Steven Walters
The State of Politics

A State MPS Reform Proposal. Again

Scott Walker joins a list of governors and others who’ve proposed reforms.

By - May 21st, 2018 12:48 pm
Jim Doyle and Tommy Thompson

Jim Doyle and Tommy Thompson

It must be something in the water, or in the fine print of the state Constitution: Every decade or so, a Wisconsin governor seeking re-election must publicly vow to reform Milwaukee Public Schools (MPS).

In May 1998, Gov. Tommy G. Thompson asked the Legislature to replace the MPS school board with a three-member governing commission and the MPS superintendent with an executive director.

Thompson was then running for his fourth term, which he won. But his reforms went nowhere.

About a decade later, in 2009, Democratic Gov. Jim Doyle proposed a mayoral takeover of MPS. It was backed by three Milwaukee Democrats – Sens. Lena Taylor and Jeff Plale and Rep. Jason Fields – who said Doyle’s plan would let the mayor “select the most qualified, effective educator and school leaders at every level.” But opposition from most black political leaders in Milwaukee killed the idea.

Now we have another Republican governor, also seeking reelection, who says it may time to “shake up” MPS. Scott Walker, running for his third term, told a Milwaukee interviewer that “The key question is, maybe we need to do something more to change” MPS.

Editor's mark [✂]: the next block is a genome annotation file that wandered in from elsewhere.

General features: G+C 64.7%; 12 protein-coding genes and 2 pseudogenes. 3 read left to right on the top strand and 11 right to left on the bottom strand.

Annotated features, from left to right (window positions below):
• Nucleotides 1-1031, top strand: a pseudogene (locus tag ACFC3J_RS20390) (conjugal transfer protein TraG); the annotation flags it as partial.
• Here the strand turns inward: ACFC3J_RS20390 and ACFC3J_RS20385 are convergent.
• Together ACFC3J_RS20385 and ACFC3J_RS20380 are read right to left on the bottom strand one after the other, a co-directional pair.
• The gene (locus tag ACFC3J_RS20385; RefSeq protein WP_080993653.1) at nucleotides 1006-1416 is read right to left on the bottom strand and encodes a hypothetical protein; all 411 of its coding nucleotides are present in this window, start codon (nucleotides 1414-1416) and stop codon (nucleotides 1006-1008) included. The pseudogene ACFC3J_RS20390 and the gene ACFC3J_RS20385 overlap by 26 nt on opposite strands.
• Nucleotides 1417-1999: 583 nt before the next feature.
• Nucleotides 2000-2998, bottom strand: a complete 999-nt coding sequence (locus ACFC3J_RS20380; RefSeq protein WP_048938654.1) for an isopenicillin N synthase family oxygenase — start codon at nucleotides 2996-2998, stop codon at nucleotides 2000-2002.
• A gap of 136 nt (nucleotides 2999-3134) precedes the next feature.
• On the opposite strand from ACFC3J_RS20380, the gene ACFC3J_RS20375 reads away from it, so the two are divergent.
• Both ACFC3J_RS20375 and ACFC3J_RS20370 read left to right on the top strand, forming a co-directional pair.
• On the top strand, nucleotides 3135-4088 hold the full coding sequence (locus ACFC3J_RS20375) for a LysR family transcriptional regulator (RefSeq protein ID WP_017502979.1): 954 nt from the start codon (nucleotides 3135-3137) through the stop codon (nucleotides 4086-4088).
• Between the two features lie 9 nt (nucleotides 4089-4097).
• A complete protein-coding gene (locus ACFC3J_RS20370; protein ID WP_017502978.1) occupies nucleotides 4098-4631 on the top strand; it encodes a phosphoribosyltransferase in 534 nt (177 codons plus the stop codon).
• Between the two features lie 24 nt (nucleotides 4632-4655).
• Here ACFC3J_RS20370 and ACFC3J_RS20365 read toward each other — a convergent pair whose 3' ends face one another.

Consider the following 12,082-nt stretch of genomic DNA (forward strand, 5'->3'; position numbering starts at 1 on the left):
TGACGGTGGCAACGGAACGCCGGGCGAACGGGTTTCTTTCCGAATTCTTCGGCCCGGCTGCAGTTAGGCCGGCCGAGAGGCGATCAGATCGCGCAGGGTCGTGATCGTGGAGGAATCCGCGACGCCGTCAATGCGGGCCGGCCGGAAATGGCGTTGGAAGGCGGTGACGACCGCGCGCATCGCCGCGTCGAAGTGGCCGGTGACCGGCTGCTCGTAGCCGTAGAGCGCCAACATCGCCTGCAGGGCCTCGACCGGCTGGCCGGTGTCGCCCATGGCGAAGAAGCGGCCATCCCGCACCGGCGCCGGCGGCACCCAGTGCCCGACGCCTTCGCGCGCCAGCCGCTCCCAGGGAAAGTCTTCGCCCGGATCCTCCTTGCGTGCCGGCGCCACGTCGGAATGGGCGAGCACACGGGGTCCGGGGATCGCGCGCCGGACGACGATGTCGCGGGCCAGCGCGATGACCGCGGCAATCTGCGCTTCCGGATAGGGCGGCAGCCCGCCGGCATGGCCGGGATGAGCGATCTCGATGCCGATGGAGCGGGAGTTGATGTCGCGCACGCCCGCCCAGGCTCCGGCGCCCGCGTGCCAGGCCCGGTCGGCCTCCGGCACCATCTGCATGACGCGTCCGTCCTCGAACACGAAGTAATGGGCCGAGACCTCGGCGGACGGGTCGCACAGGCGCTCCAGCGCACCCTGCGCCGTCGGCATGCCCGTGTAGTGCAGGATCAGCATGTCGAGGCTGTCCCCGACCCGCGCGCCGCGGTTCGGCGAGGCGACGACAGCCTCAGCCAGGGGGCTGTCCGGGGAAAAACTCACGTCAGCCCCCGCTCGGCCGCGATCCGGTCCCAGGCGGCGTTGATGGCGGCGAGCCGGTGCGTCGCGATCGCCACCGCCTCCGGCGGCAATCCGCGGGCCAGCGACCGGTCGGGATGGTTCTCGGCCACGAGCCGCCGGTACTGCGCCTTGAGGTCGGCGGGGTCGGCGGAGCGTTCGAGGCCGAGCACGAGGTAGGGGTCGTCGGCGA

“In the past there’s been changing boundaries, splitting up [MPS] into smaller pieces,” Walker added. “Those are things that I think realistically, we have to look at in the future.”

Walker offered no specific plan to improve MPS, which had a four-year graduation rate of 62 percent in the 2016-17 school year, state reports say. The statewide four-year high school graduation rate that year was 88 percent – 26 percent points higher than MPS.

Four-year graduation rates in 2016-17 for districts in other Wisconsin cities were Madison, 83 percent; Janesville, 89 percent; Beloit, 88 percent; Kenosha, 87 percent and Kenosha, 87 percent.

Capitol politicians have offered MPS reforms for decades. Thompson also once called for breaking MPS into four districts. Other calls for reforms included:

*In 1987, African-American leaders, led by activist (and future MPS Superintendent Howard Fuller) pushed to create a separate inner-city school district. It would have created a “predominately black school district” with children in neighborhood schools, Thompson said.

*In 2017, Republicans Sen. Alberta Darling and Rep. Dale Kooyenga added to the state budget authority for County Executive Chris Abele to name a commissioner who would oversee a few failing MPS schools. It also failed.

Walker has blamed Tony Evers, the superintendent of public instruction and a Democratic candidate for governor, for MPS failures. “Democrats gave the superintendent of public instruction back in 2009 the ability to take over failing schools, and for whatever reason the current superintendent has failed to do that,” Walker said in his WISN-TV interview.

Evers used Walker’s attack to solicit campaign donations. “Walker’s solution to this problem is for him and his administration to take over the school district or even split it up — a possible step toward more public school privatization in Wisconsin,” the Democrat said in his appeal for cash.

Aides to Evers said he has helped MPS by requiring uniform math and reading curriculums, championed “behavioral interventions” that led to fewer student suspensions, and helped make sure teachers are more qualified.